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I want to verify my reasoning with you.

An electronic system contains 15 components. The probability that a component might fail is 0.15 given that they fail independently. Knowing that at least 4 and at most 7 failed, what is the probability that exactly 5 failed?

My solution:
$X \sim Binomial(n=15, p=0.15)$
I guess what I have to calculate is $P(X=5 | 4 \le X \le 7) = \frac{P(5 \cap \{4,5,6,7\})}{P(\{4,5,6,7\})}$. Is it correct? Thank you

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Yes, the approach is correct. – André Nicolas Apr 28 '12 at 21:37
@AndréNicolas $P(5 \cap \{4,5,6,7\}) = P(5)$ right? – Andrew Apr 28 '12 at 21:38
Yes, that's right. – David Mitra Apr 28 '12 at 21:39
Yes, of course. This sort of thing happens a lot in conditional probabilities, there is less work to do than it seems at first sight. – André Nicolas Apr 28 '12 at 21:40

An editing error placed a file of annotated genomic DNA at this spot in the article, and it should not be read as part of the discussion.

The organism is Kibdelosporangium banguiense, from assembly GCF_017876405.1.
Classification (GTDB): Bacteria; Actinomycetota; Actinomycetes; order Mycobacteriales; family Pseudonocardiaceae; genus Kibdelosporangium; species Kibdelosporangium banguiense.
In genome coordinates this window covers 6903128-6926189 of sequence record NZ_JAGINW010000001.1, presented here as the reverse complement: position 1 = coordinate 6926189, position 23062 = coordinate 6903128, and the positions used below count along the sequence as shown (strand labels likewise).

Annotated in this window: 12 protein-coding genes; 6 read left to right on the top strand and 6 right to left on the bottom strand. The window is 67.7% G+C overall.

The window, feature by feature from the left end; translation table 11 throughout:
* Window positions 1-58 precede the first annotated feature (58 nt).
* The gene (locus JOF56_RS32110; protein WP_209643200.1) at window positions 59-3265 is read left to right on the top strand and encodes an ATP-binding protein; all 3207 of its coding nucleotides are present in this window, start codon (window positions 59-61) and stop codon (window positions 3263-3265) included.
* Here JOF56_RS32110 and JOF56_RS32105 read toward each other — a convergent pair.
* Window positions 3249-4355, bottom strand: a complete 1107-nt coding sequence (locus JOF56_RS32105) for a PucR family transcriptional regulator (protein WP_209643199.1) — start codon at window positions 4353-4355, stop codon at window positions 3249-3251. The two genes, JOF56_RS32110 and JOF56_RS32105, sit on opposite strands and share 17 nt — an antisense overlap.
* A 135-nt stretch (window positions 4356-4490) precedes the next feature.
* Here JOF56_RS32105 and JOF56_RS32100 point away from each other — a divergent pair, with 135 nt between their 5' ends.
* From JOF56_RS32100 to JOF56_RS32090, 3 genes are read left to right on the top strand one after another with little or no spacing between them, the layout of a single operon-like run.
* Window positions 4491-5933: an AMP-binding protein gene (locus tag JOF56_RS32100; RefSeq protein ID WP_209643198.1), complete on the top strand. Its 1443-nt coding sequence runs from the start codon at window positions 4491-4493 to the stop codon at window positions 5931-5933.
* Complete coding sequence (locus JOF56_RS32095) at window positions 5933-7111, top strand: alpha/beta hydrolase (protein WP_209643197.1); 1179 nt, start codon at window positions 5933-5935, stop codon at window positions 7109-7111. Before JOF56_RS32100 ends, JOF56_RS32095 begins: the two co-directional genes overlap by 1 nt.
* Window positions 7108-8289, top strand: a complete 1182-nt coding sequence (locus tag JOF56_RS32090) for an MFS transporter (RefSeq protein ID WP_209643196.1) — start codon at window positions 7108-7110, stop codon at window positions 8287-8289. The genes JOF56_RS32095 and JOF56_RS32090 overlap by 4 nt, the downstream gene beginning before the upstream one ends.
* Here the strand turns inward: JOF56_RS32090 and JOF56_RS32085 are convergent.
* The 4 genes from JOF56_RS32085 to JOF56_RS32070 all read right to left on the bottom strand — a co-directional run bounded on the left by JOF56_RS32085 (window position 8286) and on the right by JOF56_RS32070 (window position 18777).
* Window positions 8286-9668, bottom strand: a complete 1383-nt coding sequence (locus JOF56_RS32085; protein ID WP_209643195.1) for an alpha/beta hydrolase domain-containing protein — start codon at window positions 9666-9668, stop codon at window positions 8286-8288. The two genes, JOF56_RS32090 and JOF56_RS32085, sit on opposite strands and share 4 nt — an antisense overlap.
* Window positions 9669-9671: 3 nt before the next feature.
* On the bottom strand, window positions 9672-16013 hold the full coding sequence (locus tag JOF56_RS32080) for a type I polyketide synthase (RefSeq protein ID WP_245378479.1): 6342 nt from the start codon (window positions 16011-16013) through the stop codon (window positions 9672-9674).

You already know the answer is $a=p_5/(p_4+p_5+p_6+p_7)$ where $p_k=\mathrm P(X=k)$. Further simplifications occur if one considers the ratios $r_k=p_{k+1}/p_k$ of successive weights. To wit, $$ r_k=\frac{{n\choose k+1}p^{k+1}(1-p)^{n-k-1}}{{n\choose k}p^{k}(1-p)^{n-k}}=\frac{n-k}{k+1}\color{blue}{t}\quad\text{with}\ \color{blue}{t=\frac{p}{1-p}}. $$ Thus, $$ \frac1a=\frac{p_4}{p_5}+1+\frac{p_6}{p_5}+\frac{p_7}{p_5}=\frac1{r_4}+1+r_5(1+r_6), $$ which, for $n=15$ and with $\color{blue}{t=\frac3{17}}$, yields $$ \color{red}{a=\frac1{\frac5{11\color{blue}{t}}+1+\frac{10\color{blue}{t}}6\left(1+\frac{9\color{blue}{t}}7\right)}}. $$

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